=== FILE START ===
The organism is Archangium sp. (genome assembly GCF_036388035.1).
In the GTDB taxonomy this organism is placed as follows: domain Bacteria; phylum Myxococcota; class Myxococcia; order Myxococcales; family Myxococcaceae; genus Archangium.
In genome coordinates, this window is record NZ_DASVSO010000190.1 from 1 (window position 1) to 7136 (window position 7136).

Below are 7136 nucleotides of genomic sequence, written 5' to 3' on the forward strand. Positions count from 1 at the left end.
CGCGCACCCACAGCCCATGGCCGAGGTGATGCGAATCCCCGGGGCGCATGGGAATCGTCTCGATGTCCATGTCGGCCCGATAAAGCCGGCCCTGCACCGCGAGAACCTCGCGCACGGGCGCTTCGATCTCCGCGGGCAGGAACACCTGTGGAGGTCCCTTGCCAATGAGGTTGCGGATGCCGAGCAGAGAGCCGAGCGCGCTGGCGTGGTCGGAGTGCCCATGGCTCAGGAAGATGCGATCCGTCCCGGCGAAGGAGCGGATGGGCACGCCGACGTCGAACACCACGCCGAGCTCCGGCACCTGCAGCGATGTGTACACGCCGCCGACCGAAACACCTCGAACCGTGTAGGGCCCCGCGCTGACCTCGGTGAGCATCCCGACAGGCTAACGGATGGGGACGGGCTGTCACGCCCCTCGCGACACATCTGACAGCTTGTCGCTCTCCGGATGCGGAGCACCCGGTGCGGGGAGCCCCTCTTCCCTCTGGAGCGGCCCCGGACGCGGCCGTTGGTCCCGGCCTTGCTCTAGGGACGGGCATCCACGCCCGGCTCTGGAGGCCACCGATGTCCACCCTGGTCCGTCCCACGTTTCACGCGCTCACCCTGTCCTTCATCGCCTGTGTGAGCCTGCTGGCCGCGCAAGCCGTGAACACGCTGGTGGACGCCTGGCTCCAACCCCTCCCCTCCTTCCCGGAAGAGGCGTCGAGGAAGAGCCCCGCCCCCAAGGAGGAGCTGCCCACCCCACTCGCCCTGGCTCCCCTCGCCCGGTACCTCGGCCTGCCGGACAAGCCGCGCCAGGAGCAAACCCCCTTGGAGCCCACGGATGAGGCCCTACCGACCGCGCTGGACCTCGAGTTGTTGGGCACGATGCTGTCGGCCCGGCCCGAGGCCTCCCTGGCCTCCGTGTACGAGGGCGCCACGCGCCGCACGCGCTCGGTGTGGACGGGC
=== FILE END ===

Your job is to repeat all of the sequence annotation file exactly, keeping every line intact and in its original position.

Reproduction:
The organism is Archangium sp. (genome assembly GCF_036388035.1).
In the GTDB taxonomy this organism is placed as follows: domain Bacteria; phylum Myxococcota; class Myxococcia; order Myxococcales; family Myxococcaceae; genus Archangium.
In genome coordinates, this window is record NZ_DASVSO010000190.1 from 1 (window position 1) to 7136 (window position 7136).

Below are 7136 nucleotides of genomic sequence, written 5' to 3' on the forward strand. Positions count from 1 at the left end.
CGCGCACCCACAGCCCATGGCCGAGGTGATGCGAATCCCCGGGGCGCATGGGAATCGTCTCGATGTCCATGTCGGCCCGATAAAGCCGGCCCTGCACCGCGAGAACCTCGCGCACGGGCGCTTCGATCTCCGCGGGCAGGAACACCTGTGGAGGTCCCTTGCCAATGAGGTTGCGGATGCCGAGCAGAGAGCCGAGCGCGCTGGCGTGGTCGGAGTGCCCATGGCTCAGGAAGATGCGATCCGTCCCGGCGAAGGAGCGGATGGGCACGCCGACGTCGAACACCACGCCGAGCTCCGGCACCTGCAGCGATGTGTACACGCCGCCGACCGAAACACCTCGAACCGTGTAGGGCCCCGCGCTGACCTCGGTGAGCATCCCGACAGGCTAACGGATGGGGACGGGCTGTCACGCCCCTCGCGACACATCTGACAGCTTGTCGCTCTCCGGATGCGGAGCACCCGGTGCGGGGAGCCCCTCTTCCCTCTGGAGCGGCCCCGGACGCGGCCGTTGGTCCCGGCCTTGCTCTAGGGACGGGCATCCACGCCCGGCTCTGGAGGCCACCGATGTCCACCCTGGTCCGTCCCACGTTTCACGCGCTCACCCTGTCCTTCATCGCCTGTGTGAGCCTGCTGGCCGCGCAAGCCGTGAACACGCTGGTGGACGCCTGGCTCCAACCCCTCCCCTCCTTCCCGGAAGAGGCGTCGAGGAAGAGCCCCGCCCCCAAGGAGGAGCTGCCCACCCCACTCGCCCTGGCTCCCCTCGCCCGGTACCTCGGCCTGCCGGACAAGCCGCGCCAGGAGCAAACCCCCTTGGAGCCCACGGATGAGGCCCTACCGACCGCGCTGGACCTCGAGTTGTTGGGCACGATGCTGTCGGCCCGGCCCGAGGCCTCCCTGGCCTCCGTGTACGAGGGCGCCACGCGCCGCACGCGCTCGGTGTGGACGGGC